DOBBS: Yet we just heard from Lisa Sylvester. She reported on the state of
Alabama with students who don't even have textbooks. Your department is
responsible for education at the federal level. But there are 50 states out
there also responsible, and all of those school districts. And the idea that
our public education, which was the -- in my judgment, the great treasure of
this company in our 200- year history, it is going -- I'll just say it --
it's going to hell in a handbasket.
PAIGE: Well, no, I'm not sure I would agree with that. I know, when
President Bush took office in 2000 in January, we found that our education
system was not meeting, despite the fact that we had many wonderful
educators and many wonderful teachers and principals and some great schools,
primarily, our system was not operating effectively. But now that the
president has proposed and the Congress has enacted the No Child Left Behind
Act, I think there are many positives things that we can say about what's
going on in our education.
DOBBS: Oh, I'm not arguing, Mr. Secretary, that there aren't many positives
in that educational system. But what I'm saying is that, when 36 percent of
our fourth graders can't read at a fourth grade level, when we have students
who can't find a textbook in the state of Alabama -- and it's not the only
state in which that's occurring -- we've got a horrible problem.
DOBBS: And that, to me, is inexcusable.
PAIGE: It is. And we do have a horrible problem.
And that is why we as a nation must embrace the vision of the president that
every child learn. And the No Child Left Behind Act is the framework around
which we can improve this terrible situation that you're speaking of.
DOBBS: The fact is, our special-education programs, which are laudable and
notable and remarkable, in point of fact, many teachers blame the inability
to deal effectively with special-ed students for slowing down other students
and diverting much needed money and time.
How do we deal with that issue, because no one wants to talk about it, it
PAIGE: Well, let's talk about it.
The No Child Left Behind idea means no child left behind. A child who has
special education needs is just like a child that does not have special
education needs. Every child should get our best effort. So if a child has
special needs, we need to meet that child's need just like we do others. So
we want every single child to learn.
DOBBS: Every child to learn?
PAIGE: That's right.
DOBBS: The definition of special ed needs -- is it truly, while noble and
aspirational -- is it realistic when we're punishing many students because
of that diversion of funding?
PAIGE: Well, I think what we need to do...
DOBBS: And time?
PAIGE: Well, what we need to make sure that we're adequately addressing
needs of all students, no matter what they are.
The Special Education Act i-d-e-a is being is looked at now -- it's been --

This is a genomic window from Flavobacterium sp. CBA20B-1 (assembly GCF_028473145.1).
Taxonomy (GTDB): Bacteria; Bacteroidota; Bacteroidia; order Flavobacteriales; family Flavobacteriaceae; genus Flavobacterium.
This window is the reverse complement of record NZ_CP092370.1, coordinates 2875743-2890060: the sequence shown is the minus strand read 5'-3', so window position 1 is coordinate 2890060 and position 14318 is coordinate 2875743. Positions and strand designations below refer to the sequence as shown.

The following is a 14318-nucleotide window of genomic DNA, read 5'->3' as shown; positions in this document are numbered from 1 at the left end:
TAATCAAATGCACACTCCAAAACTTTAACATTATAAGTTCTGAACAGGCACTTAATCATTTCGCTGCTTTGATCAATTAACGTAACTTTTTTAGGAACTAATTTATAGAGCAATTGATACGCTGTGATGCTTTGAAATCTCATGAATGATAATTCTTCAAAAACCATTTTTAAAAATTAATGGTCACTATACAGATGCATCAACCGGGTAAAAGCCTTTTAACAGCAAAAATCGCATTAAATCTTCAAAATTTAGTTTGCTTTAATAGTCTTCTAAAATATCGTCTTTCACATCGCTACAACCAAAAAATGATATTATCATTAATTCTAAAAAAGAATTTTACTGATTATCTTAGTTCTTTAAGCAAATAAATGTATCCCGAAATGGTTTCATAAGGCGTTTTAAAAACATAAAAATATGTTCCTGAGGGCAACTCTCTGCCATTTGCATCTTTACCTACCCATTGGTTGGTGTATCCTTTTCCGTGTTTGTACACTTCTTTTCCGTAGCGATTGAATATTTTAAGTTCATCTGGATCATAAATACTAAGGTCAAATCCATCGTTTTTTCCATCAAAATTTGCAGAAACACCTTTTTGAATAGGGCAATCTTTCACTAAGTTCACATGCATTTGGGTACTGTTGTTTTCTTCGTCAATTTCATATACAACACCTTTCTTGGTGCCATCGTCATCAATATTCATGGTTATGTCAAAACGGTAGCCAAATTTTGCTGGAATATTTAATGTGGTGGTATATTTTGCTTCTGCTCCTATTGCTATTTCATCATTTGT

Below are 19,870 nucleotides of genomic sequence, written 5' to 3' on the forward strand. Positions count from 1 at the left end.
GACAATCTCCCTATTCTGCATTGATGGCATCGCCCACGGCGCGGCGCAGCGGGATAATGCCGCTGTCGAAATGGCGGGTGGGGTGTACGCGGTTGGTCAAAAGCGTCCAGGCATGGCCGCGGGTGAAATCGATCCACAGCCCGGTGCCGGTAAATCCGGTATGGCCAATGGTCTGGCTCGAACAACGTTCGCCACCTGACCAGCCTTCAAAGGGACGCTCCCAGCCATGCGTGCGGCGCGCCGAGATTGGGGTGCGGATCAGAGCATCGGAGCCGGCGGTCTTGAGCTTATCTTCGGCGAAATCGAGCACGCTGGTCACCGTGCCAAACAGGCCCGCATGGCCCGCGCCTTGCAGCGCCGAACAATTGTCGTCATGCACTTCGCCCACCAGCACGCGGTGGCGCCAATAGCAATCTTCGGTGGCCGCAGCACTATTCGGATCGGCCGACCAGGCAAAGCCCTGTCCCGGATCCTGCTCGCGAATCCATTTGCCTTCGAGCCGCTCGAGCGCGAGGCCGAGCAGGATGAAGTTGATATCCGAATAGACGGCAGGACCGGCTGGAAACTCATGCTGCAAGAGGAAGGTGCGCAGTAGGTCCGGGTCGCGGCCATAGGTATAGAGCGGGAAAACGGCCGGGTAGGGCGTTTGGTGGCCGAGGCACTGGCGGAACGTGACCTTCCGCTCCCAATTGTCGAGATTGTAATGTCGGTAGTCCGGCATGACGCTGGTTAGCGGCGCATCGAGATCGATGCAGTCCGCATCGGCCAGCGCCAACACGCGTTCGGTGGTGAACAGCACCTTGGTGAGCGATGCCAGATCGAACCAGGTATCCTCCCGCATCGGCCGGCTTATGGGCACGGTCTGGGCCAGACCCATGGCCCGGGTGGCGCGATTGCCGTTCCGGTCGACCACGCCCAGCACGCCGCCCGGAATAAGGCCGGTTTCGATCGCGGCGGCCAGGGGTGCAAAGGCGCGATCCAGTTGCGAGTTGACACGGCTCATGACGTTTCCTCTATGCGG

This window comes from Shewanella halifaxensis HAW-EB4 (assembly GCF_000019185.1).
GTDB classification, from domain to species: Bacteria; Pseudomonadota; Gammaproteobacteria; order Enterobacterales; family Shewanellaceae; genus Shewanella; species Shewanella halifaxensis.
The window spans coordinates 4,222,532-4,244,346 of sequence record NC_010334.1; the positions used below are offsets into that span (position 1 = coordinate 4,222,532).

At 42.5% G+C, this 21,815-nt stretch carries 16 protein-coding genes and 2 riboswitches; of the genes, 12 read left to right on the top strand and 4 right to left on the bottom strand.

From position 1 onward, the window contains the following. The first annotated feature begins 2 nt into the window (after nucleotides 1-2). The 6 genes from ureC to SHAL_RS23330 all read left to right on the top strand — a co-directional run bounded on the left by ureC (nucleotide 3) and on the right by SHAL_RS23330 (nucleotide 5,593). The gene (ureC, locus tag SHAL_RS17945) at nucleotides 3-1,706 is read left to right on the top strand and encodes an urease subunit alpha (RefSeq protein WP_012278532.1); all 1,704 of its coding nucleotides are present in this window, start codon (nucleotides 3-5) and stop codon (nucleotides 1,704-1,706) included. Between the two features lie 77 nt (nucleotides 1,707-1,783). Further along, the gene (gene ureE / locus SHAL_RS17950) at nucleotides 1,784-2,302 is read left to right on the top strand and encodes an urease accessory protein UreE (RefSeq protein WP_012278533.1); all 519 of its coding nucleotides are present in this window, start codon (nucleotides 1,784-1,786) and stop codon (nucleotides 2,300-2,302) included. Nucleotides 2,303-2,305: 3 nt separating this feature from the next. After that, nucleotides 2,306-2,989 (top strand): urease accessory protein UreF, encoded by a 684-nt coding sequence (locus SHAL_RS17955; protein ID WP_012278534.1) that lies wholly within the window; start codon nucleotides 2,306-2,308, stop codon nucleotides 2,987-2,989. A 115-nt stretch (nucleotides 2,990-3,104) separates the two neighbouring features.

to be reauthorized, and look at some of the issues in that we need to
improve in that particular act. But we cannot leave special ed children
DOBBS: And let's -- let's talk also about minorities in this country. Still,
the gap in testing in excess of 30 percent, whether black or Hispanic,
behind white students.
PAIGE: Absolutely. And that is what we're working about -- working now. That
is why it's so important that we embrace the No Child Left Behind Act and
continue to work on the framework that it provides for us.
DOBBS: Mr. Secretary, I'll buy into the No Child Left Behind. But what I
can't buy into is why through -- and not to put this on the Bush
administration, the Clinton administration, the administrations before it,
the problems that are deep-seeded in the educational system. I keep asking
myself and let me ask you, where in the world is the National Education
Association? Where is the teachers' association? Where is the PTA? Everyone
goes on as if we can just simply surrender our future, not worry about the
fact students are not being taught mathematics and natural sciences. How
frustrated must you be?
PAIGE: Oh, I think if I had the luxury to be frustrated, I could be very
frustrated. But what I'm going to do is work hard to make sure that we get
accountability in schools, that parents get choices, that we're using the
right pedagogy, and that we have local options and flexibility.
This is what we're going to do on a No Child Left Behind Act. And that is
going to be the framework around which we're going to improve schools. But
we must improve schools in a way that every single child has an opportunity
DOBBS: Mr. Secretary, we thanks -- we thank you very much, as always, for
being here. It's -- it is one of the toughest jobs in Washington, if not the
toughest, in point of fact, because you're so dependent on so many other
people, including communities and the parents of the students who you're
trying to serve.
PAIGE: That's right. And that's why the nation must embrace this and help us
make sure that we create a system in America where every single child has an
opportunity to learn. That's what the president wants. That's what I want as
DOBBS: I think that's what we all want.
PAIGE: Thank you.
DOBBS: Mr. Secretary, thank you very much.
PAIGE: Thank you.
DOBBS: Secretary Rod Paige.
PAIGE: Thank you.
DOBBS: Coming up next, your government at work. The deficit, soaring. But
tens of thousands of government officials are flying high, and we do mean
flying in high style. You're paying for it. That story and the market next.
Deputy Executive Director
(703) 519-3800, ext. 334
nreder at nasdse.org